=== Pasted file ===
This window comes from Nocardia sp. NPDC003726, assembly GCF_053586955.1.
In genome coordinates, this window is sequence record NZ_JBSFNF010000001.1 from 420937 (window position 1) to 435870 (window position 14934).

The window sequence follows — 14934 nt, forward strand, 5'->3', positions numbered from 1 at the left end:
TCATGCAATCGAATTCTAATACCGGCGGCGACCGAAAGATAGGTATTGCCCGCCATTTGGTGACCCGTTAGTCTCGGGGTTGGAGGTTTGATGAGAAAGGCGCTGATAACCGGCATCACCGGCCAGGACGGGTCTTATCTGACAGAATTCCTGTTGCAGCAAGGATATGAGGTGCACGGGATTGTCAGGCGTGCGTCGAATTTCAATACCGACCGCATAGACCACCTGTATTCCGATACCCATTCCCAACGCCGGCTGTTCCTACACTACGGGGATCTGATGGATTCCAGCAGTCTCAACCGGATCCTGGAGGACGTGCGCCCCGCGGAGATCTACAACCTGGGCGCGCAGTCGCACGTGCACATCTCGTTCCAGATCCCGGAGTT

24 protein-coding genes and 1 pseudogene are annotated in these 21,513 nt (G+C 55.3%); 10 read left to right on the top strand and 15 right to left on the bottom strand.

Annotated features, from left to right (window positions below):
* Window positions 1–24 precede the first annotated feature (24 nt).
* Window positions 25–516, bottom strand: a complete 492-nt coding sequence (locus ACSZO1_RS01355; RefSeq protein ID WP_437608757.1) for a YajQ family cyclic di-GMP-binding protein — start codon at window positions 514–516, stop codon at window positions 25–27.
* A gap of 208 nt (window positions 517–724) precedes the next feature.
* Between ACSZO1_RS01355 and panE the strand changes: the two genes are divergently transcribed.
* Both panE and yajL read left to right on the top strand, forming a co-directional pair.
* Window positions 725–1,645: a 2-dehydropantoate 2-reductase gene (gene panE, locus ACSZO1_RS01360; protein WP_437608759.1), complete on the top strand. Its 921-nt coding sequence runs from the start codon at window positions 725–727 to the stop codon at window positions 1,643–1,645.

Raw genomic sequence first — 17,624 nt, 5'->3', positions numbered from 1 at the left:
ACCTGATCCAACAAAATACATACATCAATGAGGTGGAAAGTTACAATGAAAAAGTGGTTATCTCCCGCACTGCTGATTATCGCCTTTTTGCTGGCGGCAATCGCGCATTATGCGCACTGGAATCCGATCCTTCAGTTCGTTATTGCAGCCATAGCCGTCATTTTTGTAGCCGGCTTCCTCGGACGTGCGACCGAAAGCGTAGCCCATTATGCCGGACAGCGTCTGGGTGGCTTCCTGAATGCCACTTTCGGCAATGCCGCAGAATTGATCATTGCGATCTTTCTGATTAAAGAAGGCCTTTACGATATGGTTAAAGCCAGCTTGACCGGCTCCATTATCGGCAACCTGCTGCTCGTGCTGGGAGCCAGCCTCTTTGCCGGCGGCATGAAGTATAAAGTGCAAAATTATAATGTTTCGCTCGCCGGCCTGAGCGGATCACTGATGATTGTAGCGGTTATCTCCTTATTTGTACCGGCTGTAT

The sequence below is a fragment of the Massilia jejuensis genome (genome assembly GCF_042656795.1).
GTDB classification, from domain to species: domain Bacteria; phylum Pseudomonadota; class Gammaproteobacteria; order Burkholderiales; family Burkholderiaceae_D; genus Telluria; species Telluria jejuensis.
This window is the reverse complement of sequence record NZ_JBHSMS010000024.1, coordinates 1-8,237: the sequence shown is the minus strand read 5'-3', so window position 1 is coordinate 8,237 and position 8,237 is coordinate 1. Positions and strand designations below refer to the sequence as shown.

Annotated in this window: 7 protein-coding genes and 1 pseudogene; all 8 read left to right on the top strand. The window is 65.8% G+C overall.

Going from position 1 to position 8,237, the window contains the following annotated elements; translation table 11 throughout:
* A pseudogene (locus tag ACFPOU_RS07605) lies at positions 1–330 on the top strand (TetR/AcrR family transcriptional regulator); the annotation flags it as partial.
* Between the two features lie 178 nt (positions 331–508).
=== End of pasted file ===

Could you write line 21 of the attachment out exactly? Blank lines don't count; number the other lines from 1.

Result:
* Between the two features lie 178 nt (positions 331–508).